Construction plays a fundamental role in the economic well-being of Wyoming, but the sector’s workforce training was limited, even before the pandemic, forcing Wyoming companies to recruit workers from adjacent states at a high cost. In many cases, workers return to their native states after a project is completed.
In response to this need for training, the civil and architectural engineering department at the University of Wyoming has developed a four-year construction management degree and workforce training programs for individuals, along with a certificate training program that offers five modules for companies and their workers.
Lectures and class discussions as well as group projects are carried out on Zoom and other online platforms as if meeting in person. This teaching modality allows industry practitioners from across the state to participate in training without leaving their offices or jobsites.
Using Zoom, industry practitioners can actually go into a “break room” where small group interactions take place. This is convenient for learners trying to complete their training all at once or simply rewatching recorded training. In addition, the Zoom platform allows learners to engage in real-time interviews with practitioners on site, such as a superintendent. The interviews are conducted on jobsites where the instructor of record co-teaches with a practitioner on course-related content such as jobsite safety, equipment storage, quality control and scheduling. Students can participate in the dialogue and visualize different job components in real time. The practitioner utilizes an iPad at the site to explain the project schedule and project layout to students.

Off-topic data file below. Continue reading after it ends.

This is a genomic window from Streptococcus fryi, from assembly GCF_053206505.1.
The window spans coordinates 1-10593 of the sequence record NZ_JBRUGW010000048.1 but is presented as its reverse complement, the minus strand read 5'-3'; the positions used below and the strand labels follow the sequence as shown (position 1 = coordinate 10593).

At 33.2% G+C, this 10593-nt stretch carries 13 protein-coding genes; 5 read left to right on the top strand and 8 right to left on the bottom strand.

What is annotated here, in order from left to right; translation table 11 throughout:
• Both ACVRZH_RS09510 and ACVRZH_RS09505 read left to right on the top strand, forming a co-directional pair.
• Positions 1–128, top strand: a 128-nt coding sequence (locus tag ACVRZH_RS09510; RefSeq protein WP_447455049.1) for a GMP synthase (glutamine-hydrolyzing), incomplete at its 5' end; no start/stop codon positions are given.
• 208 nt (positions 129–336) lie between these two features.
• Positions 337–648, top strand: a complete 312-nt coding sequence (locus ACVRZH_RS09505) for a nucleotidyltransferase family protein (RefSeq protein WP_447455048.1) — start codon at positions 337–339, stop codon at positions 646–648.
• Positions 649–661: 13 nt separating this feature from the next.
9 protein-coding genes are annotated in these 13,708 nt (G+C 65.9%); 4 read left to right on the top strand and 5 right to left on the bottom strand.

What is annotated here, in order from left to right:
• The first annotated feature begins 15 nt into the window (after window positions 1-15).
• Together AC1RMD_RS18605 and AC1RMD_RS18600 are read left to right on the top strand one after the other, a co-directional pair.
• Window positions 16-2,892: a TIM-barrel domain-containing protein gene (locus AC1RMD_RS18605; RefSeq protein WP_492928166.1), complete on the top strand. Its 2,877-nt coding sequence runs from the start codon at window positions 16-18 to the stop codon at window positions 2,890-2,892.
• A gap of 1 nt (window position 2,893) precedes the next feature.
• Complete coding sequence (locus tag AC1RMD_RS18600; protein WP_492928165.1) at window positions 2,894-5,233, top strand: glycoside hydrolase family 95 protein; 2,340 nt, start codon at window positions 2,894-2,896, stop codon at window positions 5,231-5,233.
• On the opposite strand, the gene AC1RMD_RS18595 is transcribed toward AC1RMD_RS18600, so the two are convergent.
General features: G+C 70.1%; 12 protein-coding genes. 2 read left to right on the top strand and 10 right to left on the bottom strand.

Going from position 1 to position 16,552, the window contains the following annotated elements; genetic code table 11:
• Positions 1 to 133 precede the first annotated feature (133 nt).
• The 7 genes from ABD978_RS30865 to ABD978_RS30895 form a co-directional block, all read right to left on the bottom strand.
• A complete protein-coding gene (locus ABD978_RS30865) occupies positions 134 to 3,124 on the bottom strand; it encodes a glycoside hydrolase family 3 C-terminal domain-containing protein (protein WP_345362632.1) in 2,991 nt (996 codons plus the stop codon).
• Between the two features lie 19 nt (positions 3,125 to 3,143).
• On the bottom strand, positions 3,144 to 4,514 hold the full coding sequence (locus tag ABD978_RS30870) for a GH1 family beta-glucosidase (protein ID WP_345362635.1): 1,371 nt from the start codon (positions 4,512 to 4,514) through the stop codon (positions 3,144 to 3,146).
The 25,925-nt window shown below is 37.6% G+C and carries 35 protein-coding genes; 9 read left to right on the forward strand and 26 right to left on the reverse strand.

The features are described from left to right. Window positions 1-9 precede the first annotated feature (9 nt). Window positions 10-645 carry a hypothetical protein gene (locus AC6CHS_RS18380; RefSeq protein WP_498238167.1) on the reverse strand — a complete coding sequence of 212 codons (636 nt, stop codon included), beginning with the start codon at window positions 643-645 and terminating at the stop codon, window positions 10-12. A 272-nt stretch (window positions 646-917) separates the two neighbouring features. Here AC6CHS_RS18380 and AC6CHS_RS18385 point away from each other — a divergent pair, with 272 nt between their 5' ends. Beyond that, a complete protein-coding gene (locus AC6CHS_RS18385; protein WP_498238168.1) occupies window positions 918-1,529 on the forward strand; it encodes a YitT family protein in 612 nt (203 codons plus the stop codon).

One way the certificate program supports students is to respond to their feedback from online surveys. Incorporating students’ concerns and suggestions into the course planning and classwork for an online session makes for continuous quality improvement. For example, in the most recent survey, 44% of the students approved of the hybrid course (online work plus face-to-face interaction), while 40% wanted online work only. Therefore, instructors, trainers and professors adjusted their methodology accordingly. Module-based training this spring requires all learners to engage in a four-hour Zoom session with the instructor and be given the opportunity to work in groups over the course of a week to complete homework and obtain a certificate of completion.
With the pandemic, 80% of students preferred to balance their time between work and training. Again, trainers, instructors and professors adjusted the amount of time for each section or module to meet students’ needs, including 60% who said they strongly agreed that break-out sessions were helpful in learning the material.
Studies have demonstrated that if workers possess the skills they need to perform their jobs, they are more confident about conducting their tasks, more committed to the company and less likely to seek a job elsewhere. But open access to a construction training program with no cost to companies and their workers is unique. Unlike other industries, the construction sector in Wyoming has not been adversely affected by the COVID-19 pandemic. However, training for workers could still be affected by it. That’s why the University of Wyoming’s civil and architectural engineering department has found innovative ways to keep Wyoming building.